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EXERCISING THE PATIENT WITH A MECHANICAL CIRCULATORY SUPPORT DEVICE

Justin Canada, RCEP
Maureen Flattery, RN, MS, ANP-BC
Virginia Commonwealth University Health System, Richmond, VA


In its third annual report, the Interagency Registry of Mechanically Assisted Circulatory Support (INTERMACS) reported that 2868 patients received implantation of one or more durable support devices between June 23, 2006 and September 30, 2010.1 The number of mechanical circulatory support devices (MCSD) has increased from 100 total implants per year in 2006 to 668 total implants per year through 06/2010, a 568% increase.1 The majority of these devices are implanted as bridge to transplant therapy even though the number implanted for destination therapy continues to increase. The time on the waiting list and the severity of illness of the patient awaiting heart transplant have also increased.2 This has led to the increasing use of MCSD to keep patients alive until heart transplant.3 The most recent report of the Registry of the ISHLT stated that approximately 33% of transplant recipients in 2009 were bridged with a MCSD.3 The advent of continuous flow (CF) therapy has improved survival to its currently reported two-year survival of 80%.1 In the most recent INTERMACS reporting period (01-06/2010) 98% of all ventricular assist devices (VAD) implanted were CF pumps. For patients with biventricular failure, the Cardiowest total artificial heart (TAH) is the most effective bridge to transplant with a success rate of 79%.4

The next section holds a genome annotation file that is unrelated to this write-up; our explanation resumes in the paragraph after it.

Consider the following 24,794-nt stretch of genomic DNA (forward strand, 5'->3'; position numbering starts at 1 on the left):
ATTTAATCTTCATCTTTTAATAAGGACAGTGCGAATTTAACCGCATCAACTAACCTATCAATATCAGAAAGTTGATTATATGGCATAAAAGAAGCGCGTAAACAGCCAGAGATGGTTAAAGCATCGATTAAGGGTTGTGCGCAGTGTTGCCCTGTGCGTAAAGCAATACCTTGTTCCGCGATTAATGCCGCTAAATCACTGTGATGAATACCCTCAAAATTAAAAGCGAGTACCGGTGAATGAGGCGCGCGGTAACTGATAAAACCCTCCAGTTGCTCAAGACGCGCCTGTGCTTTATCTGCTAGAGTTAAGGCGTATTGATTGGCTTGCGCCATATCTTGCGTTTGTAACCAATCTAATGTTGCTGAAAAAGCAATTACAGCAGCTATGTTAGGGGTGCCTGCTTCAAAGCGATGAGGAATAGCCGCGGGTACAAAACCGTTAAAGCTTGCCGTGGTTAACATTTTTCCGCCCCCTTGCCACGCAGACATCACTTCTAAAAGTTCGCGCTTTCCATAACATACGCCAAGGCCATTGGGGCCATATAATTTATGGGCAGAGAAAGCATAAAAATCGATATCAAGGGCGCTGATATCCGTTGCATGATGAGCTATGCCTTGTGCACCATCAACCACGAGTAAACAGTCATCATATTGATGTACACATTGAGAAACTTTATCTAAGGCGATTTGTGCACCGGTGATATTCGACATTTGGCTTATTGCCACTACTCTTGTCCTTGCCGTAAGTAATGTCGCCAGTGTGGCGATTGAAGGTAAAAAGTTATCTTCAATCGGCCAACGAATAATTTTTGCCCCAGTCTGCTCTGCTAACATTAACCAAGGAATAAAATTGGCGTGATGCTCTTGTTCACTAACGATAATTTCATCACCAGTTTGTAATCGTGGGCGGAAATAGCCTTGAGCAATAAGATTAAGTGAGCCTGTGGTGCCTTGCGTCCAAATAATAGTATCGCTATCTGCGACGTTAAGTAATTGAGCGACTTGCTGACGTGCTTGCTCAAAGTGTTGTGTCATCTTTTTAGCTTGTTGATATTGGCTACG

In addition to prolonged survival, MCSD offers patients the opportunity for enhanced quality of life by improving end organ function and activity tolerance. Advancements in device technology have led to increased portability, patient acceptance, and ability to participate in further activities of daily living.1 Additionally, patients can undergo physical rehabilitation to further improve functional capacity. Patients who may have previously been bedridden are now able to participate in physical therapy and/or cardiac rehabilitation.

There is however a distinct lack of studies examining the effects of exercise in MCSD patients.5 To date most of the literature regarding exercise capacity/therapy in these patients has been based upon 1st generation or displacement VADs. These studies support the safety and efficacy of exercise testing/intervention in the VAD patient.5,6,7 Although exercise capacity is generally improved with VAD support, it is generally lower compared with post-heart transplant patients.7,8 Exercise capacity in the MCS patient ranges from 14-24 ml.kg.min for peak VO2 although remains at about 50-60% of predicted compared with normal.9

In contrast, de Jonge et al. found that peak VO2 12-weeks after VAD implant did not differ significantly with peak VO2 at 12-weeks after heart transplant.10 In this study all patients were started on an intensive post-operative rehabilitation regimen as soon as they were able to mobilize. This alludes to the importance of exercise intervention after VAD implant to optimize functional capacity.

With the advent of CF pumps there has been concern about their effects on exercise hemodynamics. Previous studies have suggested axial-flow rotary pumps provide similar degrees of pressure unloading but less volume unloading of the left ventricle as compared with displacement pumps which may impair exercise performance.11 Haft and colleagues seem to rebut this suggestion with their finding that exercise performance was similar in those with a CF pump compared with displacement pumps.12